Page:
Email your pledge for the church year 2017-18 to email@example.com
The First Parish is like a co-op in that we all chip in. While there is a core staff in place to provide the essentials, we rely on our members and friends to come together and support the church in whatever way they are able. In addition to financial support, this can include singing in the choir, arranging flowers for the pulpit, serving on a committee, teaching Sunday School, and helping with a special event.
If you have an interest, there is an avenue to fulfill it at FPL! Some of the committees you can join include: Parish Committee, Personnel, Stewardship, Finance, Deacons, Nominating, Facilities, Building, Membership, Outreach, Youth Programs, Ministerial Intern, and more!
Feel free to submit events and notices to The Parish News, FPL’s monthly publication, and weekly e-mail news briefs. E-mail firstname.lastname@example.org
We are a community church with a covenant relationship with the Unitarian Universalist Association and the United Church of Christ. Both of these churches promote church polity, which means that self-government and self-determination form the foundation of what we do and how we do it.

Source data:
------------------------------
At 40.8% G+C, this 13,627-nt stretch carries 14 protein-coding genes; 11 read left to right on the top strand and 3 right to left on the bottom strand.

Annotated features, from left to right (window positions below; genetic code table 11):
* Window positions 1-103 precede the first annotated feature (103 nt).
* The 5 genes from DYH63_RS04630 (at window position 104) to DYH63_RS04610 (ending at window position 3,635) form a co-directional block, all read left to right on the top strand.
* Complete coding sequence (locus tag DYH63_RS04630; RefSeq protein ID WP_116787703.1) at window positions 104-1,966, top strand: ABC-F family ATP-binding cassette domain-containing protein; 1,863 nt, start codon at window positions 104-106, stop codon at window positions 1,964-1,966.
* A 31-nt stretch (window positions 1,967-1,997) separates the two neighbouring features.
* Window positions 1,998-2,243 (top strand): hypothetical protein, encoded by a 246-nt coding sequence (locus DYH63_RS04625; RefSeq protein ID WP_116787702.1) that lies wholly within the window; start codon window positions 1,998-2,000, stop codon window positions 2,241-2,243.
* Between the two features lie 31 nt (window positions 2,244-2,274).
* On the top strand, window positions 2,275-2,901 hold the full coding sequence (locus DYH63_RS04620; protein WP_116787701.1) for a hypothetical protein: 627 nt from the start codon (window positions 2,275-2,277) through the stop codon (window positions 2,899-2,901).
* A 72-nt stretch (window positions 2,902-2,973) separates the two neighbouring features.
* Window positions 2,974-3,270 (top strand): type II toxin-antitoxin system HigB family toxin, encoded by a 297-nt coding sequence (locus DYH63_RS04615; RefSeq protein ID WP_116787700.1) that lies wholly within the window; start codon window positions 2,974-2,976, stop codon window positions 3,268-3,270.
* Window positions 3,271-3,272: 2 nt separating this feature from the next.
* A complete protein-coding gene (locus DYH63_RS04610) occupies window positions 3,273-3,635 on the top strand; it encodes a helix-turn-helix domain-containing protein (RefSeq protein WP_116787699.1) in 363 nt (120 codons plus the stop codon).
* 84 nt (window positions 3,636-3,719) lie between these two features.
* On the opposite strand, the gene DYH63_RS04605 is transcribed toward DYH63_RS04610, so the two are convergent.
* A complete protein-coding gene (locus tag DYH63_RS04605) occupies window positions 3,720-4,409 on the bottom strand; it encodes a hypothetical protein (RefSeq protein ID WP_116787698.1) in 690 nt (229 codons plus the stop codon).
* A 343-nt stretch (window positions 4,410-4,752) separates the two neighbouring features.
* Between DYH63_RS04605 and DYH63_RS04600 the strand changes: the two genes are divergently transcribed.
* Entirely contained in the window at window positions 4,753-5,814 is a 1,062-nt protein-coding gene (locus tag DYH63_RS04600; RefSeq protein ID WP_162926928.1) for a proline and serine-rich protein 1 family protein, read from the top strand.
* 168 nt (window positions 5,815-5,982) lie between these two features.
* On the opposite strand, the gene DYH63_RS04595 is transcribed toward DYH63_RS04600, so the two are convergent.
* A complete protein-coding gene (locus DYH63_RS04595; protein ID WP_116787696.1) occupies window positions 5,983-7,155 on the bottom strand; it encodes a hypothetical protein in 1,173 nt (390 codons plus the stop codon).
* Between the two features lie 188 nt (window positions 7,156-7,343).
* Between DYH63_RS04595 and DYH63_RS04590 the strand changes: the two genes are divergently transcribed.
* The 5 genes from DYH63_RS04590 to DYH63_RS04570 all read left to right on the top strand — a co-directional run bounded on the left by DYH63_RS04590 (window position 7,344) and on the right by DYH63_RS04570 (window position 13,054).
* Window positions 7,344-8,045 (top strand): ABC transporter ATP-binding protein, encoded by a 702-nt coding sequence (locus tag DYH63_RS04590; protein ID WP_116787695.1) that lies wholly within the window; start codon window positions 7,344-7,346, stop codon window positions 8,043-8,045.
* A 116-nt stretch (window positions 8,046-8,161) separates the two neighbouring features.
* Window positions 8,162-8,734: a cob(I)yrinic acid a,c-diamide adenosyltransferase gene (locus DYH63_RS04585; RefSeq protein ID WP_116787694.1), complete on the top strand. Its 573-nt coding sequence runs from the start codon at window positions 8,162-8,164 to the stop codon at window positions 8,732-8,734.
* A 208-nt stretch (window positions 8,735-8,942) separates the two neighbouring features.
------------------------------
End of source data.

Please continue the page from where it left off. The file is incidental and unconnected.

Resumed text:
[lg_slideshow folder=”/lg”] Our members and friends come from more than 25 different denominations and religious traditions—as well as from no tradition at all. Accordingly, denominational labels are less expressive of our identity than our goal and purpose of responding to the needs and reflecting the aspirations of our congregation and community.
To this end, our essential characteristic is a deep respect for our own and other religious traditions, which informs our choice of prayers, the words we elect to use, the hymns we sing, the rituals we celebrate, the study groups we form.
We represent varied and vocal opinions on spirituality, ethics, politics, and social responsibility. For example, we choose to give a significant portion (approximately 20%) of our annual budget to outreach, which is given to a variety of social projects for local, national and international causes researched and carefully chosen by our Outreach Committee. We also roll up our sleeves and perform service projects, as well as actively support the initiatives of our Faith in Action groups.
Our regular worship services are held every Sunday at 10:00. Visitors are welcome anytime. When you arrive at the church, feel free to introduce yourself to one of our ushers or greeters, if you wish.
If you have any questions, any member of the congregation will be glad to help you.
Members of the congregation who have a smiley face 🙂 on their nametags are particularly interested in helping visitors.
We have “coffee hour” after our service, an ideal time to get information about our church and meet the ministers and members of the congregation.
If you would like more information about becoming a member of the church, contact Kathy Harvey-Ellis at email@example.com